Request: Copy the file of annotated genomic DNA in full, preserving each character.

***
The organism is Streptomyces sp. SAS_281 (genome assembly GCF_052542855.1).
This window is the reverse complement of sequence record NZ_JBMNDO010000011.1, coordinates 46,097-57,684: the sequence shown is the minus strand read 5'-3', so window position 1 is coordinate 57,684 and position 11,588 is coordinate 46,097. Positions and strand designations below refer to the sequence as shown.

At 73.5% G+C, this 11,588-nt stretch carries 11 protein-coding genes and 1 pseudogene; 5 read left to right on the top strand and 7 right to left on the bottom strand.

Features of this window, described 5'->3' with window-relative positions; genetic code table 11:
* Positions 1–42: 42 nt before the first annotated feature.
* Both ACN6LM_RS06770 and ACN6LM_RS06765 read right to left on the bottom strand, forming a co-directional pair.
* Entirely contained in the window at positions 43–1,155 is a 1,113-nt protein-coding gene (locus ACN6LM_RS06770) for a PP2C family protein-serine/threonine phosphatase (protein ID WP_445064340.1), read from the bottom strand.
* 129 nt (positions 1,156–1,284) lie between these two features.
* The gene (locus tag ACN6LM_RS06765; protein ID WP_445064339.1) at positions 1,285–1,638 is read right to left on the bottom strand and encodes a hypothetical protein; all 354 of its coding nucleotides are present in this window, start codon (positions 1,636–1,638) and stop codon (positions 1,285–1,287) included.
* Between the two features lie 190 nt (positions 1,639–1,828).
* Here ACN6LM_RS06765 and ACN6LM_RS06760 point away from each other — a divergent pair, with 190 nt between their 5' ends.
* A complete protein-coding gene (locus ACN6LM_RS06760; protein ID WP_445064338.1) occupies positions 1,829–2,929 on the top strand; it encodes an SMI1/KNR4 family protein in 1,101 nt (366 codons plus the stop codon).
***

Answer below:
The organism is Streptomyces sp. SAS_281 (genome assembly GCF_052542855.1).
This window is the reverse complement of sequence record NZ_JBMNDO010000011.1, coordinates 46,097-57,684: the sequence shown is the minus strand read 5'-3', so window position 1 is coordinate 57,684 and position 11,588 is coordinate 46,097. Positions and strand designations below refer to the sequence as shown.

At 73.5% G+C, this 11,588-nt stretch carries 11 protein-coding genes and 1 pseudogene; 5 read left to right on the top strand and 7 right to left on the bottom strand.

Features of this window, described 5'->3' with window-relative positions; genetic code table 11:
* Positions 1–42: 42 nt before the first annotated feature.
* Both ACN6LM_RS06770 and ACN6LM_RS06765 read right to left on the bottom strand, forming a co-directional pair.
* Entirely contained in the window at positions 43–1,155 is a 1,113-nt protein-coding gene (locus ACN6LM_RS06770) for a PP2C family protein-serine/threonine phosphatase (protein ID WP_445064340.1), read from the bottom strand.
* 129 nt (positions 1,156–1,284) lie between these two features.
* The gene (locus tag ACN6LM_RS06765; protein ID WP_445064339.1) at positions 1,285–1,638 is read right to left on the bottom strand and encodes a hypothetical protein; all 354 of its coding nucleotides are present in this window, start codon (positions 1,636–1,638) and stop codon (positions 1,285–1,287) included.
* Between the two features lie 190 nt (positions 1,639–1,828).
* Here ACN6LM_RS06765 and ACN6LM_RS06760 point away from each other — a divergent pair, with 190 nt between their 5' ends.
* A complete protein-coding gene (locus ACN6LM_RS06760; protein ID WP_445064338.1) occupies positions 1,829–2,929 on the top strand; it encodes an SMI1/KNR4 family protein in 1,101 nt (366 codons plus the stop codon).